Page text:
- Ladle the hot strawberry jam into clean, sterilized jars, leaving a ¼ inch headspace at the top. Remove air bubbles and wipe the rim of the jar to remove any residue. Center the canning lid on the jar and adjust the band to fingertip-tight.
- If not canning, let the jars cool completely, tighten bands and store in the refrigerator for up to 2 months.
- Prepare the water-bath canner by filling with water and let simmer while you are making the jam. Place jars in canner to keep them hot.
- Once you've filled all of your jars with jam, place them on the rack and lower it into the boiling water. Make sure there is 1 inch of water covering the tops of the jars. Bring water to a rolling boil and cover the pot.
- Process for 10 minutes for pint-size jars or smaller. (If you are over 1000 feet above sea level in elevation, see Altitude Adjustment Chart) Turn off heat and let jars rest in canner for 5 minutes.
- Remove the jars from the canner, using a jar remover. Place them on a kitchen cloth, on a heat-safe surface to cool for 12-24 hours.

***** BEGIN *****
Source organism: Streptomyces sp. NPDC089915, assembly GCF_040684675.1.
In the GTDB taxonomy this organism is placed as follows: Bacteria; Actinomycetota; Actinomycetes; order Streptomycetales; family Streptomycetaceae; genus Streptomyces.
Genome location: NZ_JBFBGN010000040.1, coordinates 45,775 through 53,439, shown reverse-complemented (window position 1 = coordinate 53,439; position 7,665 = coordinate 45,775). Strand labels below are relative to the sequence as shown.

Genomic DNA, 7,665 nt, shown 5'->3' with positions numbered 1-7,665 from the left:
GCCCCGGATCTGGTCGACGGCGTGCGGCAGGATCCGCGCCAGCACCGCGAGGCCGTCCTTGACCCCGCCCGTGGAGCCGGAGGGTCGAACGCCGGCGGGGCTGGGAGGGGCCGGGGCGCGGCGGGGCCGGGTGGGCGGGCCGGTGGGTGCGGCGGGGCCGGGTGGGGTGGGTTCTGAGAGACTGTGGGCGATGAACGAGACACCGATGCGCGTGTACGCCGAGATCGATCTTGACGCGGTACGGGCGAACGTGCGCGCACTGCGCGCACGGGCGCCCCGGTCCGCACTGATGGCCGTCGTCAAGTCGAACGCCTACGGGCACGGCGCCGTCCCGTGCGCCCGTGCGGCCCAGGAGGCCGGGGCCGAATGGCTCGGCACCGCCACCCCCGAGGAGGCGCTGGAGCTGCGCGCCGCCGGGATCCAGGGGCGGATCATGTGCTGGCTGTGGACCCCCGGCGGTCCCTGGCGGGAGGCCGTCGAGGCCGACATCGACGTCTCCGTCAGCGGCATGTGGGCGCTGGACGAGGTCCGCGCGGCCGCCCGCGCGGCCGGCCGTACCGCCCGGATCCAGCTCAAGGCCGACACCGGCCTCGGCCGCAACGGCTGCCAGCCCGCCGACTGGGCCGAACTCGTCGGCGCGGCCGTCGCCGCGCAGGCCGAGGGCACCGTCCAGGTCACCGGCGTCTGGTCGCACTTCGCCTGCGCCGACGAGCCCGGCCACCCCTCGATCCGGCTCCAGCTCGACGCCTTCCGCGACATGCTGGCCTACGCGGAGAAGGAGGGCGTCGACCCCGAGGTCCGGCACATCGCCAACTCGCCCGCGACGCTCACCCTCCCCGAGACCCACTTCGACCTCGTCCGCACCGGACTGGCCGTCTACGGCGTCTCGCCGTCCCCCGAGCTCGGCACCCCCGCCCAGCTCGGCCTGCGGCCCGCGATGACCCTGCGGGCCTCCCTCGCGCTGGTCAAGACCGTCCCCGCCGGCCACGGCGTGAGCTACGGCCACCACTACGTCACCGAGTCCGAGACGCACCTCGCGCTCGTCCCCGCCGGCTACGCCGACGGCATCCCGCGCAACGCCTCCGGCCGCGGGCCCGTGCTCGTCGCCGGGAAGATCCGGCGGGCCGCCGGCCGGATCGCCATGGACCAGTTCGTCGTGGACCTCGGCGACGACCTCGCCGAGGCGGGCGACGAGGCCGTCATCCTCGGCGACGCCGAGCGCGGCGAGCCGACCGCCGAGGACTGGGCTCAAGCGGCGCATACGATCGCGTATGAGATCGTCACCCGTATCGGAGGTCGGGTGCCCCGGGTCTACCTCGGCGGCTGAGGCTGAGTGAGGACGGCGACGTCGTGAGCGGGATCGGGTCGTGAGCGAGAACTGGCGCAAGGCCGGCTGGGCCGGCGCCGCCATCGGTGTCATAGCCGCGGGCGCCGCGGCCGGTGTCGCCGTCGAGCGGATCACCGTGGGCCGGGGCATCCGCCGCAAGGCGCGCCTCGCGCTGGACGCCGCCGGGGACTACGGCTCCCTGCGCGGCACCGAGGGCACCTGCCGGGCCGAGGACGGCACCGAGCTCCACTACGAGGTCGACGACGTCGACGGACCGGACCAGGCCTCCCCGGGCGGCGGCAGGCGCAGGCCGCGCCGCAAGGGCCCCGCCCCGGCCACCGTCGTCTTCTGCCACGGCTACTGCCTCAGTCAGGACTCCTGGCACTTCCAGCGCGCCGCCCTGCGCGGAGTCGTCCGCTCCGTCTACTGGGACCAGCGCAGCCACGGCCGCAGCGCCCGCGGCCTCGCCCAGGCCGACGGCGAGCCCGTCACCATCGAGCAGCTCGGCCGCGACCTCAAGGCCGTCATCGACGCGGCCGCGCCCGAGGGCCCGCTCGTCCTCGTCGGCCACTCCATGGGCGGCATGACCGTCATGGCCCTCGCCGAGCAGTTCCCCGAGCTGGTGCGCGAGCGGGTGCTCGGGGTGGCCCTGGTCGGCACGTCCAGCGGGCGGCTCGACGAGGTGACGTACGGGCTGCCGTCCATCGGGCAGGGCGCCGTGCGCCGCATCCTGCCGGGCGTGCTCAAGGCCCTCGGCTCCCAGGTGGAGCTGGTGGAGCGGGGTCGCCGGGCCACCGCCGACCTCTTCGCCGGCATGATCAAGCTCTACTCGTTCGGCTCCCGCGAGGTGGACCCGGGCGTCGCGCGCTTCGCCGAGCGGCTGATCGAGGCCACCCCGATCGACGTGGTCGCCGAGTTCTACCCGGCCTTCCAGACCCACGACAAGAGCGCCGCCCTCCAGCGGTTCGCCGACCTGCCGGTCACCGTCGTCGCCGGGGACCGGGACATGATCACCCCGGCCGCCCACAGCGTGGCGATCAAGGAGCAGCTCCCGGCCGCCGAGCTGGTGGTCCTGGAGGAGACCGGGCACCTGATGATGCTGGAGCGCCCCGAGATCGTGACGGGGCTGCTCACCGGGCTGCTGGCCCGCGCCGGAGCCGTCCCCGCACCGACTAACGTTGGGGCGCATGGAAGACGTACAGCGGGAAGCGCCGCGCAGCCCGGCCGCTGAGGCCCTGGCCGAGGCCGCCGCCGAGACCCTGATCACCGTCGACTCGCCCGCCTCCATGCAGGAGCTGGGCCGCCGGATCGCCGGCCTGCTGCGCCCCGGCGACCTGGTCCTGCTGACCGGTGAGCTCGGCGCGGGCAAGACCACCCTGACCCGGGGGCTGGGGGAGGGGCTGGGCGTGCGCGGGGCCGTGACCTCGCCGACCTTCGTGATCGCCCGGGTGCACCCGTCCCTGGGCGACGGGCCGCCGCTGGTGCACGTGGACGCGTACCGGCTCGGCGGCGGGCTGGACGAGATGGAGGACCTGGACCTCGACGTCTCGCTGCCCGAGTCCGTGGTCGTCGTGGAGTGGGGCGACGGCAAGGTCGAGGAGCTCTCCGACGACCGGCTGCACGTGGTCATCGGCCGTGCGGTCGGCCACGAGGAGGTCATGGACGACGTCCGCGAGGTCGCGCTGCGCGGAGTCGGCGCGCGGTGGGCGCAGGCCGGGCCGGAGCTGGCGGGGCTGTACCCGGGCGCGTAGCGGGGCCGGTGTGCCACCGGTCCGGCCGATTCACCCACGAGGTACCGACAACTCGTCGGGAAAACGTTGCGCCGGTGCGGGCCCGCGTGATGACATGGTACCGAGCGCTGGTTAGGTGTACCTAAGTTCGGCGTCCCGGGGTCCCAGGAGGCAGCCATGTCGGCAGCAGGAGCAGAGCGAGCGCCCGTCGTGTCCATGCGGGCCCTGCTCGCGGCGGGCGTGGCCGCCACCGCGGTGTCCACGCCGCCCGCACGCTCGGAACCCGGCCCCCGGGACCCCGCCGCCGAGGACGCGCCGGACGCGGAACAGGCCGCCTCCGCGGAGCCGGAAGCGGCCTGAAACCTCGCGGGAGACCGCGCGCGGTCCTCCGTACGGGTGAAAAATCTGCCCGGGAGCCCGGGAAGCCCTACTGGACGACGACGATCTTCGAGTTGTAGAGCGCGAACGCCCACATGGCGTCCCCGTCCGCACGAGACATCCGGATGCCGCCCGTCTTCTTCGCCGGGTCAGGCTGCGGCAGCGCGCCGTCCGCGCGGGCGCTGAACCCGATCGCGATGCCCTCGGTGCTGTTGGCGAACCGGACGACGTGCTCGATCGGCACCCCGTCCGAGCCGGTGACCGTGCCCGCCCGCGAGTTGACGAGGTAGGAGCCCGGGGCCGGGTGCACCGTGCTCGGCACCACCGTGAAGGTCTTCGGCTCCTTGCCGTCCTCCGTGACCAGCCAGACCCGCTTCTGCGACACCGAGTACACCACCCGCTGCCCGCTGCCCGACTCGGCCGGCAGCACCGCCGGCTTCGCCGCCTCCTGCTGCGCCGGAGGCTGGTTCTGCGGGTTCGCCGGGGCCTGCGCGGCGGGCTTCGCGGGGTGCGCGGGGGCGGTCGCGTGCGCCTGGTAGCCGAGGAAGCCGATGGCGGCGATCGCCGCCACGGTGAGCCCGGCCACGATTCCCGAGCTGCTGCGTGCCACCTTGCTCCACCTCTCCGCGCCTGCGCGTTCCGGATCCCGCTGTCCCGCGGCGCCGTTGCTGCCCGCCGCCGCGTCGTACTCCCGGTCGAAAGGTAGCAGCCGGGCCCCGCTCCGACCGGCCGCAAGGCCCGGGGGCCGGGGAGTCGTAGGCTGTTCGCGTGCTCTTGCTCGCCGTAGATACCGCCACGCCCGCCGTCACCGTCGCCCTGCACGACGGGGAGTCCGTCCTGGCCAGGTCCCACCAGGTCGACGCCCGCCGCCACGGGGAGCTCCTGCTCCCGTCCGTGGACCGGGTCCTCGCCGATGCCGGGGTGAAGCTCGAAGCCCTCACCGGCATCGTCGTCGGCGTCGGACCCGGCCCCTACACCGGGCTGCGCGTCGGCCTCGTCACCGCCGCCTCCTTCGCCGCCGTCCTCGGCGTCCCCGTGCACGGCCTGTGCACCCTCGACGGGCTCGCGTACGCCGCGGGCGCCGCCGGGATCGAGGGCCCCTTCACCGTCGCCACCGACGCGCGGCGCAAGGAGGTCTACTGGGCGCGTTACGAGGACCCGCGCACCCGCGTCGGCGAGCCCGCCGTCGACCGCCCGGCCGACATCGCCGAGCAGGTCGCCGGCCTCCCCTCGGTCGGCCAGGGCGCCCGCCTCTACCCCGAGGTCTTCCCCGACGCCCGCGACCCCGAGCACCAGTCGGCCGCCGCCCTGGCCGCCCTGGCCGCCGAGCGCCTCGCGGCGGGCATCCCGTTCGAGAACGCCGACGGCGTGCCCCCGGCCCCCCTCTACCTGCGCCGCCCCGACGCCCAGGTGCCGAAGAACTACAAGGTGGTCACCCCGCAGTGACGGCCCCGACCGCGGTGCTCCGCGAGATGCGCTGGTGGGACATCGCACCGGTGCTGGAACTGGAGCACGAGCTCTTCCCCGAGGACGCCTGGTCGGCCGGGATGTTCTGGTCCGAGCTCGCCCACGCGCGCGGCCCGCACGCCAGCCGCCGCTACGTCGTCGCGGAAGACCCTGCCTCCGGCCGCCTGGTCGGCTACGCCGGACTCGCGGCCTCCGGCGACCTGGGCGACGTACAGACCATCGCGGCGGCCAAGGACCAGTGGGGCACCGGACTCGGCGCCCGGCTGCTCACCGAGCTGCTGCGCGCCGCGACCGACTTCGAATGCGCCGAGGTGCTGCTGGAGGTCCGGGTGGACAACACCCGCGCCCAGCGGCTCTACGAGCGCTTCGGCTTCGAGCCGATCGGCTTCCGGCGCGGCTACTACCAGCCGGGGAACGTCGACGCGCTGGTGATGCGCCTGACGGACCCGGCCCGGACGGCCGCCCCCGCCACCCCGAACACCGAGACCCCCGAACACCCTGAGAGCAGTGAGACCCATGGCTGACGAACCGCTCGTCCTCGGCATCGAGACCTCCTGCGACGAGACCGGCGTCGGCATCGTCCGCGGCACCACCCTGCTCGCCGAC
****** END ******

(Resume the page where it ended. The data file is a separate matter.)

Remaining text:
- Remove the rings, check the seals and wash the jars in hot soapy water. Label the jars with the contents and date. Refrigerate any jars that did not seal properly and use within 2 months.
- Use ½ cup granulated sugar for every 1 cup of crushed strawberries.
- If you are not canning, fresh lemon juice can be substituted.
- The mixture will foam and rise while it boils. Stir it constantly so that it doesn't burn on the bottom of the pot or boil over.
- Store jam in the fridge for up to 2 months unopened. Once opened, keep refrigerated and consume within 1 month.
This recipe is from Little Spoon Farm. All images and content are copyright protected. Please do not use my images or republish this recipe without prior permission. Thank you.